Touring Arts To South East Libraries Video: Partnering with Arts Organisations

Our enquiry has enabled us to speak with many people experienced in touring arts to libraries. We want to share our findings with libraries across the south east.

Here is the first of our video series for libraries who are looking into broadening their arts and cultural offer, or looking into ways to do it a little bit differently.

The thumbnail below takes you to the video on our YouTube channel, where Lyndsey Wilson from Spot On Lancashire will talk to you about how rural touring schemes can support libraries with arts events, and how a partnership might work. This video is about 18 minutes and is an ideal resource to focus a team meeting around.

We welcome your comments and questions to feed into our enquiry. The next video will be available in November and will provide information about challenging the perceptions of libraries to promote engagement with arts in library spaces.

View the video here or click the image below.

Lyndsey Wilson thumbnail

If you haven’t already, please complete and share out surveys below.

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Touring Arts to Southeast Libraries

Are you from a library in the south east? Are you an artist who has toured work to libraries, or is it something you are considering? You may even be from a library elsewhere in the country but have had a fantastic experience with touring arts you’d like to share.

In partnership with Arts Council England, over the next seven months we are looking into south east libraries touring. We want to find out how library services have been getting involved with touring arts and finding ways to provide their users with opportunities to experience arts and culture. We want to know what sort of work artists and touring companies have been touring to libraries, their motivations, highlights, and what insights they’ve had into good libraries touring models.

We aim to support libraries and artists offer more touring arts to communities linked with libraries, some of whom may not usually visit an arts venue. Libraries offer a neutral, familiar and welcoming space for everyone; the ideal setting for offering an arts event which provides enjoyment, learning, new experiences and a sense of community.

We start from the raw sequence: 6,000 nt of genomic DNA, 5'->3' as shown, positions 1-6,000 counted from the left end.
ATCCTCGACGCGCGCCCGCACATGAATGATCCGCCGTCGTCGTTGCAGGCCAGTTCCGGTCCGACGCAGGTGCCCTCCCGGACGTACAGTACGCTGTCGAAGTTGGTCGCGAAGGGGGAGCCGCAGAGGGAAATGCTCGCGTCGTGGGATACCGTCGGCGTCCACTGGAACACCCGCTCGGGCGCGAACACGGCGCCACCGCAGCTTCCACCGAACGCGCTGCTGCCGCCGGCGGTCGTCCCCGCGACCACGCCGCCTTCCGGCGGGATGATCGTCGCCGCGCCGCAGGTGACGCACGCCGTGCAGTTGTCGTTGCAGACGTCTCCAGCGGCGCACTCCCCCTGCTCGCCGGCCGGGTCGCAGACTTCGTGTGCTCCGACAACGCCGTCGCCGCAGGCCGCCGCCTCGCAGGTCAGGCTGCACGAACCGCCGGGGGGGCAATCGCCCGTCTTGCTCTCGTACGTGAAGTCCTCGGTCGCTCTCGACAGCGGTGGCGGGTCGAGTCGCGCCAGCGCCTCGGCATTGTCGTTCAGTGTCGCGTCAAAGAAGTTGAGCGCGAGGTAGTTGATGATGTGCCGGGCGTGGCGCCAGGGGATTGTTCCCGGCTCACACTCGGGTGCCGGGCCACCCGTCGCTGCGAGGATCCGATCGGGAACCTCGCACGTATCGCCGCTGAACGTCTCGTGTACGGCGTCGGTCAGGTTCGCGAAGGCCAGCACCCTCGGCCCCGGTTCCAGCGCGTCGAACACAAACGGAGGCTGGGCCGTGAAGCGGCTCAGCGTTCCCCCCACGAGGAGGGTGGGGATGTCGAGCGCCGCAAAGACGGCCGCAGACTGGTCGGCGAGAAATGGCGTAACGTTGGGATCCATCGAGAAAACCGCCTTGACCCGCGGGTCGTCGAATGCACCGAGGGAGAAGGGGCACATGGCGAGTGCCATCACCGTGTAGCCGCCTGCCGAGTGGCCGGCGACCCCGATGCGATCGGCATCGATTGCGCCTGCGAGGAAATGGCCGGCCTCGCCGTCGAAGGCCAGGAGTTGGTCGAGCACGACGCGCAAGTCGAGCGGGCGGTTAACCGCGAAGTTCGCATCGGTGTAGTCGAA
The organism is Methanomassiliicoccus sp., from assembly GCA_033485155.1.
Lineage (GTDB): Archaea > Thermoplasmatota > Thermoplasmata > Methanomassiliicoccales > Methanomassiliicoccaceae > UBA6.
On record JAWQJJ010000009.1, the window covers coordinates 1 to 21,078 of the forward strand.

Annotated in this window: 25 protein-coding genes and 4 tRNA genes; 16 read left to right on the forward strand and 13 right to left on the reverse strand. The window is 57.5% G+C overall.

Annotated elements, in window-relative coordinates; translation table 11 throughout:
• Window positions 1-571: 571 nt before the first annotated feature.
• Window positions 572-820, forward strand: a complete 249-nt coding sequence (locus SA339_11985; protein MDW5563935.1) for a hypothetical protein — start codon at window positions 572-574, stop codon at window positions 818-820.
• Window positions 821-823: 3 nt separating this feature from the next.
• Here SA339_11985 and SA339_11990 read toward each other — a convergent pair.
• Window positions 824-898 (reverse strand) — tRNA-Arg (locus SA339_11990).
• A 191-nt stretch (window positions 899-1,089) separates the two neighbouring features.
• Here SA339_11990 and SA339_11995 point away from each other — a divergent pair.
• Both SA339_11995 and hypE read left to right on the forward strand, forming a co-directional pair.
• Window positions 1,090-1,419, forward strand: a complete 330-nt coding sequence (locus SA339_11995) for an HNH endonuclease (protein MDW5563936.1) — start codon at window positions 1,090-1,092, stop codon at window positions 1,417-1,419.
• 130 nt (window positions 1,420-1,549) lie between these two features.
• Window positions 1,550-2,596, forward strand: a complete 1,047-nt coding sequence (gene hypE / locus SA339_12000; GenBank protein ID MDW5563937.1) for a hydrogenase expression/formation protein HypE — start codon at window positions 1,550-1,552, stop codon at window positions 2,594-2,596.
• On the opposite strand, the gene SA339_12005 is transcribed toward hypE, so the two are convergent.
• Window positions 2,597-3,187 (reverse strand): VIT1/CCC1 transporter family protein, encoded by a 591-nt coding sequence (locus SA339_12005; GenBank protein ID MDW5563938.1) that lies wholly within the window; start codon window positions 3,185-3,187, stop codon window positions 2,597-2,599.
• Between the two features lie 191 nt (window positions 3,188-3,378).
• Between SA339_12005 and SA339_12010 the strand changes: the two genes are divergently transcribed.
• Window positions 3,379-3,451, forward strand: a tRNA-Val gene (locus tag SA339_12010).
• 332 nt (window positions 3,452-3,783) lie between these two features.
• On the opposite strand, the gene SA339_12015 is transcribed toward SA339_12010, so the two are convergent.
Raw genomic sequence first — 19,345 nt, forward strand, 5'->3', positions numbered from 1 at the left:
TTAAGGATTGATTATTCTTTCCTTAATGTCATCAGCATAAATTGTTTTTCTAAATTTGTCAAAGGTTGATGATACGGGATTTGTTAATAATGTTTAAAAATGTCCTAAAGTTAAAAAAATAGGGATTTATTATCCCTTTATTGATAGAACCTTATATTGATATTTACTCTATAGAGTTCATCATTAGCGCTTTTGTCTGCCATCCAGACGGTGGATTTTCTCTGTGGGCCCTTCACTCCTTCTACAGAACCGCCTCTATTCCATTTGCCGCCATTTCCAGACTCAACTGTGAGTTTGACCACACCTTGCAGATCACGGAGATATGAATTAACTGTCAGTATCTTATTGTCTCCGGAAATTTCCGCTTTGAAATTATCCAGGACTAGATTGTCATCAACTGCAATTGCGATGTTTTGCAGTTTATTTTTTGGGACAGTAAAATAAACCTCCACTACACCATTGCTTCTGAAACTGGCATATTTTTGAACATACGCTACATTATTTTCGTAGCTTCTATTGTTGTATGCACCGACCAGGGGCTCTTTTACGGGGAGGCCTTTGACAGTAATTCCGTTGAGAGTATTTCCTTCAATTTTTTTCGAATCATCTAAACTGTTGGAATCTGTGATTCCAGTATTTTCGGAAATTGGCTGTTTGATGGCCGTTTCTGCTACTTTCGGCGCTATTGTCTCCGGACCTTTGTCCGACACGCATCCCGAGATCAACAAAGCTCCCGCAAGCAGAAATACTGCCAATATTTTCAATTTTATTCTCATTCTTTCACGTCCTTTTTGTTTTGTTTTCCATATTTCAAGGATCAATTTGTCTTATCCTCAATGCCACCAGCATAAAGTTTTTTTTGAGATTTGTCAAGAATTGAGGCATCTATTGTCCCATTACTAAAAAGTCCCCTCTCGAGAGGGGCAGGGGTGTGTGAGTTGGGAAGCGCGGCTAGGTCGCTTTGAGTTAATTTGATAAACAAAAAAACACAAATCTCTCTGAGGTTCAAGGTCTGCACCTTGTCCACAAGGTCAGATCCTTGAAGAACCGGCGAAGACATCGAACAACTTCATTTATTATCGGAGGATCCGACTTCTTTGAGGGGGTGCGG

We would like to introduce Claudia West from Arts Council England, who is supporting our enquiry into libraries touring in the south east. Hear Claudia talk about our project and what’s up and coming for you to get involved with.

Survey

If you are an artist, touring company, or from a library service in the south east, please complete this artists survey  (for artists!) or libraries survey (for libraries!) to help us find out ways to support more libraries touring in the southeast. The deadline for this survey is Wednesday 30th October. Please share the relevant survey with your network – we want to hear from artists and touring companies, library assistants, volunteers, senior management; people getting involved with touring to libraries in diverse ways so we can see the bigger picture.

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Video series

Next month we begin collaborating with people with libraries touring experience, across the south east and beyond, to offer videos covering several topics surrounding arts in libraries. On the Mondays below we will release a video on this blog, and we will invite you to pose any questions to the presenter who can address those in their video.

Monday 14 October

Lyndsey Wilson, Company Manager at Culturapedia talks Spot On Libraries in Lancashire, focusing on her unique approach to working with libraries

Monday 11 November

Krystal Vittles from Suffolk Libraries discusses perceptions of the library in libraries touring

Monday 25 November

Joanna Gray, Partnerships, Projects and Funding Manager at Cambridge County Council talks arts partner and effective communication between libraries and artists

Monday 9 December

Dayna White, Programme and Development Officer from The Curve in Slough – with topic ‘knowing your communities, and knowing quality’

Monday 17 February

Sarah Bedingfield, Service Manager Innovation, Digital and Libraries, Kent County Council, discusses feedback and evaluation strategies which support more consistent arts activity

The deadline for submitting your questions for each presenter will be two Mondays before the video release – email questions to juliastafford@creativeartseast.co.uk

Learning Resources to support libraries touring

Based on our research, and what we learn from you through the survey, we will be creating a toolkit to support you in libraries touring. The resource will be available both online and as a handy booklet, which will be available at the Pitch Up event taking place on March 20th – see more about this below.